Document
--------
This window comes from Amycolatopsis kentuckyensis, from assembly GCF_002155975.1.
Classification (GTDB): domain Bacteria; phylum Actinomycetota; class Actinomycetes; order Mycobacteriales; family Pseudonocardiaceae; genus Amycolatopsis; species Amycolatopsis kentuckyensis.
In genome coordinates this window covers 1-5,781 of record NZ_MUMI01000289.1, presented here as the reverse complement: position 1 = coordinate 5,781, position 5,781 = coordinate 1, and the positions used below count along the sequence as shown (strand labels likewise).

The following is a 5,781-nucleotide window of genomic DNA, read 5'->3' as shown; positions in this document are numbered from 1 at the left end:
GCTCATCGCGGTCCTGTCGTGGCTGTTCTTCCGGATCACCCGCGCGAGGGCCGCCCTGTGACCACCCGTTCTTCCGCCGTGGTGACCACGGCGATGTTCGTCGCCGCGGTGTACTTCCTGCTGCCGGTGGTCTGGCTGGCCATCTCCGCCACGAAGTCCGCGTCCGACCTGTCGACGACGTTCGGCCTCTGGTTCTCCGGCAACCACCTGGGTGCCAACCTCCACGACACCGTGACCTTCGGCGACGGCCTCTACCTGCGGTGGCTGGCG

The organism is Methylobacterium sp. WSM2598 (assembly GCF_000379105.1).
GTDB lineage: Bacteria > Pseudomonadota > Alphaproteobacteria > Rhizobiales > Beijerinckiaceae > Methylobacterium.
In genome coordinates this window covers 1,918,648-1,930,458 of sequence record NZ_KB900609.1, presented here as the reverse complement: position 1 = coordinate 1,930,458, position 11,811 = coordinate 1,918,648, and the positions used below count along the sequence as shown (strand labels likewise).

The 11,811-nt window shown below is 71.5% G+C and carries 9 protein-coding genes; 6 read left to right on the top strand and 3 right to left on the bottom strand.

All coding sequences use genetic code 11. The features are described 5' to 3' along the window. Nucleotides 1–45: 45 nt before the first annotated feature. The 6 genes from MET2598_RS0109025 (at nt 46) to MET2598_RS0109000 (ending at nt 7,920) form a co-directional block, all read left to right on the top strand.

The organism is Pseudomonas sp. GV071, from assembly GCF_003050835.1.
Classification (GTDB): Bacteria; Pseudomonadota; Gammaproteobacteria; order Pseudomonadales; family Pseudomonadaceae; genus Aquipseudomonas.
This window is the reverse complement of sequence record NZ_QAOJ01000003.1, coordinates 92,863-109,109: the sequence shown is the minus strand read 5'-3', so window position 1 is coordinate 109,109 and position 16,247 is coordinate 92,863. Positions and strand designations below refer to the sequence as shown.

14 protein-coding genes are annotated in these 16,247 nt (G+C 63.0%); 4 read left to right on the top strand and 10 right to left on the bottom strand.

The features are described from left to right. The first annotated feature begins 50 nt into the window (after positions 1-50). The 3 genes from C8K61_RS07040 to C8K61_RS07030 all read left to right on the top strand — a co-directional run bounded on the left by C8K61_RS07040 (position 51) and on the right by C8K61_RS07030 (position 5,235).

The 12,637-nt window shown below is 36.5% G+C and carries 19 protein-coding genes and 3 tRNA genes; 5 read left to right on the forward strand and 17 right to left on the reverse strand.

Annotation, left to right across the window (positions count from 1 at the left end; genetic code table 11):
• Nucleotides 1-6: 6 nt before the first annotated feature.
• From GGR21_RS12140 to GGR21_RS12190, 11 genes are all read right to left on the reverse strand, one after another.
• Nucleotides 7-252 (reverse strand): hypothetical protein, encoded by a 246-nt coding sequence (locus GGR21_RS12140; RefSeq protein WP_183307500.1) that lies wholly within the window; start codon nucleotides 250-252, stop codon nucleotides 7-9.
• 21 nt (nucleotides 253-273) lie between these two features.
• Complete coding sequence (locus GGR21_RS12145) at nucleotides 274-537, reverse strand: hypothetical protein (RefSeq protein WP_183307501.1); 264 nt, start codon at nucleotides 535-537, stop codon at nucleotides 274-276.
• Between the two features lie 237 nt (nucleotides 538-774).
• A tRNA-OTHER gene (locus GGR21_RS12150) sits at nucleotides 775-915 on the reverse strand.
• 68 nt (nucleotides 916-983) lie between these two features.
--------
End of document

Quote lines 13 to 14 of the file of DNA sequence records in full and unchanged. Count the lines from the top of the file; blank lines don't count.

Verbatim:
This window is the reverse complement of sequence record NZ_QAOJ01000003.1, coordinates 92,863-109,109: the sequence shown is the minus strand read 5'-3', so window position 1 is coordinate 109,109 and position 16,247 is coordinate 92,863. Positions and strand designations below refer to the sequence as shown.

14 protein-coding genes are annotated in these 16,247 nt (G+C 63.0%); 4 read left to right on the top strand and 10 right to left on the bottom strand.